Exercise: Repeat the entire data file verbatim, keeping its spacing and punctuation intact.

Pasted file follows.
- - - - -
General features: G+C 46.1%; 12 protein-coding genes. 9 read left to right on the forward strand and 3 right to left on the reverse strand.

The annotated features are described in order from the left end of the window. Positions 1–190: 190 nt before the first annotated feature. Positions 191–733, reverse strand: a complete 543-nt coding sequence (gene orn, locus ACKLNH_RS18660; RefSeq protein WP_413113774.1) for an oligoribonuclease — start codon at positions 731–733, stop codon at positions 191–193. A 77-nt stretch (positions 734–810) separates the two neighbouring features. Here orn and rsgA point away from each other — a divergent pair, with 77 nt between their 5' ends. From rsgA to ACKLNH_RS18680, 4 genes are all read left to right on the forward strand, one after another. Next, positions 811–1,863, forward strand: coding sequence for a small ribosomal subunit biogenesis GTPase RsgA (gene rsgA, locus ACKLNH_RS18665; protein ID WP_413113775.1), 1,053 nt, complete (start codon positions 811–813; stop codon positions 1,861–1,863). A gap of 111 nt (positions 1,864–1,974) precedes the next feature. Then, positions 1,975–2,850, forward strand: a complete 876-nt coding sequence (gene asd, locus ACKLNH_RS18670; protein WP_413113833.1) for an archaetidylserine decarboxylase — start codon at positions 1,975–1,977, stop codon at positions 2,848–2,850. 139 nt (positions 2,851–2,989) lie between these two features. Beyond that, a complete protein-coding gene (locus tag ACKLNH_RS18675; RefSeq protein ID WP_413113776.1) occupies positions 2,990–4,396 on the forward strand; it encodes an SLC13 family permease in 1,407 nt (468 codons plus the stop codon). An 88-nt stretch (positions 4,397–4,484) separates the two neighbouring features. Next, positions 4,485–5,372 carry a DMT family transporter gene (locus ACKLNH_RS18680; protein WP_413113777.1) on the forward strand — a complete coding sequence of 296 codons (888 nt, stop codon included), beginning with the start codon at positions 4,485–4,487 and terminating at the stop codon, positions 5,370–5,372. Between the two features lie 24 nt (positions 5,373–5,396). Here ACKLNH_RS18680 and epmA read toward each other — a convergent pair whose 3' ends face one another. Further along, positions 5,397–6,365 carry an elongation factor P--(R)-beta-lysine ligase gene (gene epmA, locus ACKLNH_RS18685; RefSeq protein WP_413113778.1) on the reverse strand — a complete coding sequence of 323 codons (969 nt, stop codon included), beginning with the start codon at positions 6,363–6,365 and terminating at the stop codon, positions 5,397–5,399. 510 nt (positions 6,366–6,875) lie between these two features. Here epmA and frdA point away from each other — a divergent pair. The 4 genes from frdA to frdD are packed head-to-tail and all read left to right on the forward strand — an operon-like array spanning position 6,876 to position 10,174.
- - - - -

General features: G+C 46.1%; 12 protein-coding genes. 9 read left to right on the forward strand and 3 right to left on the reverse strand.

The annotated features are described in order from the left end of the window. Positions 1–190: 190 nt before the first annotated feature. Positions 191–733, reverse strand: a complete 543-nt coding sequence (gene orn, locus ACKLNH_RS18660; RefSeq protein WP_413113774.1) for an oligoribonuclease — start codon at positions 731–733, stop codon at positions 191–193. A 77-nt stretch (positions 734–810) separates the two neighbouring features. Here orn and rsgA point away from each other — a divergent pair, with 77 nt between their 5' ends. From rsgA to ACKLNH_RS18680, 4 genes are all read left to right on the forward strand, one after another. Next, positions 811–1,863, forward strand: coding sequence for a small ribosomal subunit biogenesis GTPase RsgA (gene rsgA, locus ACKLNH_RS18665; protein ID WP_413113775.1), 1,053 nt, complete (start codon positions 811–813; stop codon positions 1,861–1,863). A gap of 111 nt (positions 1,864–1,974) precedes the next feature. Then, positions 1,975–2,850, forward strand: a complete 876-nt coding sequence (gene asd, locus ACKLNH_RS18670; protein WP_413113833.1) for an archaetidylserine decarboxylase — start codon at positions 1,975–1,977, stop codon at positions 2,848–2,850. 139 nt (positions 2,851–2,989) lie between these two features. Beyond that, a complete protein-coding gene (locus tag ACKLNH_RS18675; RefSeq protein ID WP_413113776.1) occupies positions 2,990–4,396 on the forward strand; it encodes an SLC13 family permease in 1,407 nt (468 codons plus the stop codon). An 88-nt stretch (positions 4,397–4,484) separates the two neighbouring features. Next, positions 4,485–5,372 carry a DMT family transporter gene (locus ACKLNH_RS18680; protein WP_413113777.1) on the forward strand — a complete coding sequence of 296 codons (888 nt, stop codon included), beginning with the start codon at positions 4,485–4,487 and terminating at the stop codon, positions 5,370–5,372. Between the two features lie 24 nt (positions 5,373–5,396). Here ACKLNH_RS18680 and epmA read toward each other — a convergent pair whose 3' ends face one another. Further along, positions 5,397–6,365 carry an elongation factor P--(R)-beta-lysine ligase gene (gene epmA, locus ACKLNH_RS18685; RefSeq protein WP_413113778.1) on the reverse strand — a complete coding sequence of 323 codons (969 nt, stop codon included), beginning with the start codon at positions 6,363–6,365 and terminating at the stop codon, positions 5,397–5,399. 510 nt (positions 6,366–6,875) lie between these two features. Here epmA and frdA point away from each other — a divergent pair. The 4 genes from frdA to frdD are packed head-to-tail and all read left to right on the forward strand — an operon-like array spanning position 6,876 to position 10,174.